When indexing documents (and querying for them), there is a process the terms go through, to split them up and then normalize them so they can be found easier. A trivial example is you want to find "can't" when someone searches for "cant". Typically special characters are removed for several reasons: the vocabulary of terms becomes smaller and saves space and time, you can ignore punctuation (like searching things that jut against parenthesis), you can remove accent marks and diacritics, and a host of other things.

This is hard because (a) you have to have contextual awareness of punctuation in certain places, like the '&' character in john&jane vs the logical &&. (b) your vocabulary of terms becomes larger - which is probably not a big deal for most folks but if you are Google then a 0.0001% increase in the vocab is a killer in space.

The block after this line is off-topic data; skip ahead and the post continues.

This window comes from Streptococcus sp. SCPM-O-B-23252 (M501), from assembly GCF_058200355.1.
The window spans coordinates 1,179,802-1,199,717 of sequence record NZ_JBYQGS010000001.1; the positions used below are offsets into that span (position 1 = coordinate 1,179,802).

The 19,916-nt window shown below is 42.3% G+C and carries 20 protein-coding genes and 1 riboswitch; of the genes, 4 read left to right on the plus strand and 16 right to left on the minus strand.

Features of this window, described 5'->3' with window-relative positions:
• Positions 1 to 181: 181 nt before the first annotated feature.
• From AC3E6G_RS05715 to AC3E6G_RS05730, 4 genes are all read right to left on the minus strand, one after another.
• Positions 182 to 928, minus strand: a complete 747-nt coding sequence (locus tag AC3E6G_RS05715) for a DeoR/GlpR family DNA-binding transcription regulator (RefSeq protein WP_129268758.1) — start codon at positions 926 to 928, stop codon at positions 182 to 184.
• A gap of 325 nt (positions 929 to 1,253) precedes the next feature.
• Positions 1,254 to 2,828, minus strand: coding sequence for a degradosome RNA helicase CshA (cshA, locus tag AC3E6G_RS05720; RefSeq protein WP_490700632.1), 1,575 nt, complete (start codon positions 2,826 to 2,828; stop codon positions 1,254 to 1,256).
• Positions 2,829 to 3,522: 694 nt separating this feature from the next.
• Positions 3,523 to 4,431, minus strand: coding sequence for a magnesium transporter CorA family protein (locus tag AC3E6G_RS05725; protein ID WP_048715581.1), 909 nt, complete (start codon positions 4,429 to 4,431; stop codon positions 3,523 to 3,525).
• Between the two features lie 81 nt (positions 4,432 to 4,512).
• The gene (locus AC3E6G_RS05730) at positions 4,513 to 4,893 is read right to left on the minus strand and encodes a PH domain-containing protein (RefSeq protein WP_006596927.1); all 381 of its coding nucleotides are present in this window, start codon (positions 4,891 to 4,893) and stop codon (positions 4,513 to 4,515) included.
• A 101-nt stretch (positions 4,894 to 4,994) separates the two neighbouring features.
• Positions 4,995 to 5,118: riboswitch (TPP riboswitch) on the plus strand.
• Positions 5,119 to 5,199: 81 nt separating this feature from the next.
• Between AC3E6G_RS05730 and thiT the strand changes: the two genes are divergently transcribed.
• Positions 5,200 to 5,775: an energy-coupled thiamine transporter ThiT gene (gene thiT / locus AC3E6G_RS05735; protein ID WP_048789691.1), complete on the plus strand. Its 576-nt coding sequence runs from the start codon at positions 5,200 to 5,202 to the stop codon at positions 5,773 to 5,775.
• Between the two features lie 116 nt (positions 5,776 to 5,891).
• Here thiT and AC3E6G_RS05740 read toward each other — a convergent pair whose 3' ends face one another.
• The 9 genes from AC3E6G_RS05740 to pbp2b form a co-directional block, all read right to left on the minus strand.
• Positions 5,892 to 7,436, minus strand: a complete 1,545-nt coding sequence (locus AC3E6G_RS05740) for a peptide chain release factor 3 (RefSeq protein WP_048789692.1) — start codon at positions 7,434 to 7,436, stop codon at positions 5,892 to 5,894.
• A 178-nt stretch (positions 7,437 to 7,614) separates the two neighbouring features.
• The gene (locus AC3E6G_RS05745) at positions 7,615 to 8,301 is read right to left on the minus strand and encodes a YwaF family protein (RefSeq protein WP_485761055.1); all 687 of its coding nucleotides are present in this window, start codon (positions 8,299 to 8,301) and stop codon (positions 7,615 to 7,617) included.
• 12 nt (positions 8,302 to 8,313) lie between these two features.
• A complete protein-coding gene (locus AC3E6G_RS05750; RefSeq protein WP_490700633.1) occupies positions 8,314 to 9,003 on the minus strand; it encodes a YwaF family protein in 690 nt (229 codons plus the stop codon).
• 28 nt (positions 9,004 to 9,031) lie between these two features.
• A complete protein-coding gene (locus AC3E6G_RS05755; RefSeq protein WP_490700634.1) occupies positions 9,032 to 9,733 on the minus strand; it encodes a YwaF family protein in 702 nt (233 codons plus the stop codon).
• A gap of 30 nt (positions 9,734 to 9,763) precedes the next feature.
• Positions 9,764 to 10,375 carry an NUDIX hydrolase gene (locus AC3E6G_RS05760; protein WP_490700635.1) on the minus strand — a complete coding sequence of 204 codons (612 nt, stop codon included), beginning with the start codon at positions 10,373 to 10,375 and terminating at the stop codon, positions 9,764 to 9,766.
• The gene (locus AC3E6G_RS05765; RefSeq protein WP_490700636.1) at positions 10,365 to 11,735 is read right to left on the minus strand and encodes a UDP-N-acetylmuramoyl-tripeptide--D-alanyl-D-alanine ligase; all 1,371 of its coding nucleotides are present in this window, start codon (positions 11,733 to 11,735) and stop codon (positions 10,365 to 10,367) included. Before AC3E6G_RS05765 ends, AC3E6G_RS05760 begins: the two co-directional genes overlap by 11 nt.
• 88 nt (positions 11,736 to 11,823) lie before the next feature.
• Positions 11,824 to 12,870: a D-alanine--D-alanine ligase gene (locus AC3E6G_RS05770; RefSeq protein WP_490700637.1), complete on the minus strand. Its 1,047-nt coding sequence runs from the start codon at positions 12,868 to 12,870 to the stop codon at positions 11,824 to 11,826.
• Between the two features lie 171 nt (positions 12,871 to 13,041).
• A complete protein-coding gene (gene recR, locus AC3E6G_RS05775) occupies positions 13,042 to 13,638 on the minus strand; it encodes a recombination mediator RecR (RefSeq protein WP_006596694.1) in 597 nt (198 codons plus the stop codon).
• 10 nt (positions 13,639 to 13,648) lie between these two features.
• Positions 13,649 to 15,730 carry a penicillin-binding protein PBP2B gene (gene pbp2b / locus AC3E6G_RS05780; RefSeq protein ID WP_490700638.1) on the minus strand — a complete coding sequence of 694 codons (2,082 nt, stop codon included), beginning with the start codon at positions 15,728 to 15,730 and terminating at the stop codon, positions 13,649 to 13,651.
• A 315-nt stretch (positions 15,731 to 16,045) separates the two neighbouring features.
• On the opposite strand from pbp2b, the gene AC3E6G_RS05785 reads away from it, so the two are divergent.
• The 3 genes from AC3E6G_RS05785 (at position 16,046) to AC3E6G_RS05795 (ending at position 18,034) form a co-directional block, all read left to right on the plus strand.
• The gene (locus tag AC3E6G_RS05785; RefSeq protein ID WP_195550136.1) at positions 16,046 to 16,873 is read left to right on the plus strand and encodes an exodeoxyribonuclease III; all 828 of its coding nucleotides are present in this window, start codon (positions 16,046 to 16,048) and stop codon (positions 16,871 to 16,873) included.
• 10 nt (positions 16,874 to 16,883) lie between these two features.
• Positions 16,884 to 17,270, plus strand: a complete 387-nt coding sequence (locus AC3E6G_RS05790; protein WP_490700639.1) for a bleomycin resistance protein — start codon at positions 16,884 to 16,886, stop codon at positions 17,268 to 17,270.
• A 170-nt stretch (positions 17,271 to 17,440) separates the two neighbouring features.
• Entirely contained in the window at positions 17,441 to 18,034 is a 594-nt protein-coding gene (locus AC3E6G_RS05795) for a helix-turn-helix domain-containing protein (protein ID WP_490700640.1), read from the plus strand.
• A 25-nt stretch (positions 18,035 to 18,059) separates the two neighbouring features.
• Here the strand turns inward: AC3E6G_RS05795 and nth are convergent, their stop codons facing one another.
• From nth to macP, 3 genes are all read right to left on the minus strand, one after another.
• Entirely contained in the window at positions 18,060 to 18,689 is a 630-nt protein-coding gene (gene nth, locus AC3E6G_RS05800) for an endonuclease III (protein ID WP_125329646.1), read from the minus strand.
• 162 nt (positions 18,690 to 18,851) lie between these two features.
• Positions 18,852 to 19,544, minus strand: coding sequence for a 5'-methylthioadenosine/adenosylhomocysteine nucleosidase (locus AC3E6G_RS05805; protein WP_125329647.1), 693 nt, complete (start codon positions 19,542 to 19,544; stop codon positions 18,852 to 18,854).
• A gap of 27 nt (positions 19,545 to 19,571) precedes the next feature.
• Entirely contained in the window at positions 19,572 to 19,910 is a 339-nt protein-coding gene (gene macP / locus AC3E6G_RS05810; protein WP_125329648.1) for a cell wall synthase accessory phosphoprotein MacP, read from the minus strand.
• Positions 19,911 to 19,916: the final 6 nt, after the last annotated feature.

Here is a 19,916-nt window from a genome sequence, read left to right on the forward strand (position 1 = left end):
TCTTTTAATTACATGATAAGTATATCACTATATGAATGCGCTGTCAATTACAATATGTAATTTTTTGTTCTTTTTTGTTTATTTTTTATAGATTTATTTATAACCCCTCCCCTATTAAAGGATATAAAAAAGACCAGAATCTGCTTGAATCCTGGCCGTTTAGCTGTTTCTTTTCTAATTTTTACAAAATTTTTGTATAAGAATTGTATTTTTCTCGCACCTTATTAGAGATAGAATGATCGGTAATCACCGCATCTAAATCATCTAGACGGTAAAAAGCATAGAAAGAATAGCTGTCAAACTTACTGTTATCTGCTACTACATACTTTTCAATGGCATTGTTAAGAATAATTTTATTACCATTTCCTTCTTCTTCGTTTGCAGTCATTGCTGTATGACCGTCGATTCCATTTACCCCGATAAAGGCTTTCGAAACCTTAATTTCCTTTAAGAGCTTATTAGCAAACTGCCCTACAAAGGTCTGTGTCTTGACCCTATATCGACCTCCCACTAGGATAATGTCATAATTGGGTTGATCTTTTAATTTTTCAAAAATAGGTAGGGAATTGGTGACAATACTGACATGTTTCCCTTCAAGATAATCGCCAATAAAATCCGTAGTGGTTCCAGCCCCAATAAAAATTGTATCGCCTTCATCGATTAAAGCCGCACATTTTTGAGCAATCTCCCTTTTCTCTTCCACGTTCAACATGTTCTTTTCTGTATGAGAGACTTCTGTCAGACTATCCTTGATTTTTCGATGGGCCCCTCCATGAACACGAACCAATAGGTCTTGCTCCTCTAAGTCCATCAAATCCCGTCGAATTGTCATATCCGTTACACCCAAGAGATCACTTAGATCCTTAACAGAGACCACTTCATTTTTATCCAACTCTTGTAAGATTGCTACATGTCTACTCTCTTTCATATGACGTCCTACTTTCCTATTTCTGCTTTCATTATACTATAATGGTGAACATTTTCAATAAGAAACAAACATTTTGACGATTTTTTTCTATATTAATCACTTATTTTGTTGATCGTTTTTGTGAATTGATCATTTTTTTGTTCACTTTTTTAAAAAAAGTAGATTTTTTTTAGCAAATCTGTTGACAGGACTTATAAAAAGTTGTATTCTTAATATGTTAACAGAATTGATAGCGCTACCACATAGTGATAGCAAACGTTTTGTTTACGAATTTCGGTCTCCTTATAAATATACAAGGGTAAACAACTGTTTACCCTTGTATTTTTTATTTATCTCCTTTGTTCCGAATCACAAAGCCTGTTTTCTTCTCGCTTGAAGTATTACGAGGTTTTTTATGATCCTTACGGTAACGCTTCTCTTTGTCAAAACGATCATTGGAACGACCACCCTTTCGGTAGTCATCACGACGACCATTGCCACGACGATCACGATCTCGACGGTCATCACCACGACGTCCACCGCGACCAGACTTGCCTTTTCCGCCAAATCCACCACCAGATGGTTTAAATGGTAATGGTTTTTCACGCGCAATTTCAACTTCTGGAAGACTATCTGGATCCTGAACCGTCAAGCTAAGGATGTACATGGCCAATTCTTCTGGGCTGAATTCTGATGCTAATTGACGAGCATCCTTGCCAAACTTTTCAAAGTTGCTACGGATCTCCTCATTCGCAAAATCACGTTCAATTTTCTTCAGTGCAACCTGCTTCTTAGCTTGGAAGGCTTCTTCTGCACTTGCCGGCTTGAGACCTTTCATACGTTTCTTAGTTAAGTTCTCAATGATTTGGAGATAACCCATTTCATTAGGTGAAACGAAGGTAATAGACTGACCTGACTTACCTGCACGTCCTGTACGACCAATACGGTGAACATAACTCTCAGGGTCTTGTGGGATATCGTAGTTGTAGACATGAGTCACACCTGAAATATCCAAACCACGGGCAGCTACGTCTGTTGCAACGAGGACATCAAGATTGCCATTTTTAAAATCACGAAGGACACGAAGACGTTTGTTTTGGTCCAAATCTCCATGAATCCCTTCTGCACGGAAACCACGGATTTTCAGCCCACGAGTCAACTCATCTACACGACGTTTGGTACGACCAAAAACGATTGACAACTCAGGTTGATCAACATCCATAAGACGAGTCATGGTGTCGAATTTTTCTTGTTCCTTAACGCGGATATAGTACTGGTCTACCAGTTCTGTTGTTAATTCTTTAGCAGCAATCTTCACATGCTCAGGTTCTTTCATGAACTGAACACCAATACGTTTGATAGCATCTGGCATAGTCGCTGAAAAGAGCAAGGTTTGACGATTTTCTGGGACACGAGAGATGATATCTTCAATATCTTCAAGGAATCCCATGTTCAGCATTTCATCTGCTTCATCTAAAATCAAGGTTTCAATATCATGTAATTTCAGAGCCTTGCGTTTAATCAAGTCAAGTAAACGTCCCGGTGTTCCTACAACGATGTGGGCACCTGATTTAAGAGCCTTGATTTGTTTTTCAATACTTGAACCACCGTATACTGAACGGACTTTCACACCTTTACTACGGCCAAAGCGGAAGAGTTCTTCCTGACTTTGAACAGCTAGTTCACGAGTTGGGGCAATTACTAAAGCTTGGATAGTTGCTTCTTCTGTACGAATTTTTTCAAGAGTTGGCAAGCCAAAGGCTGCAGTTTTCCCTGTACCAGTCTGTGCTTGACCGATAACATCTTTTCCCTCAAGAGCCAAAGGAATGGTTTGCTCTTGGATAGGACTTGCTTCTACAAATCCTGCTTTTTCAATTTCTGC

--EDIT-- The vocab increase is probably not as much as I noted above - but even adding a dozen terms can have an impact at Google's scale.


> A trivial example is you want to find "can't" when someone searches for "cant".

In that case, I think you want to just store "can't" and treat "cant" the way you would any other potential near-miss spelling of a more common word.


OK, thanks - that sounds plausible on the face of it, but why wouldn't you store special characters and then ignore them when matching patterns? You could then make an exception for strings in quotes (or some other option for activating a more precise search).

Maybe Google hasn't previously thought the extra space/complexity was worth the special treatment but given the relative quantity of data they already index and the usefulness of this feature I'm surprised.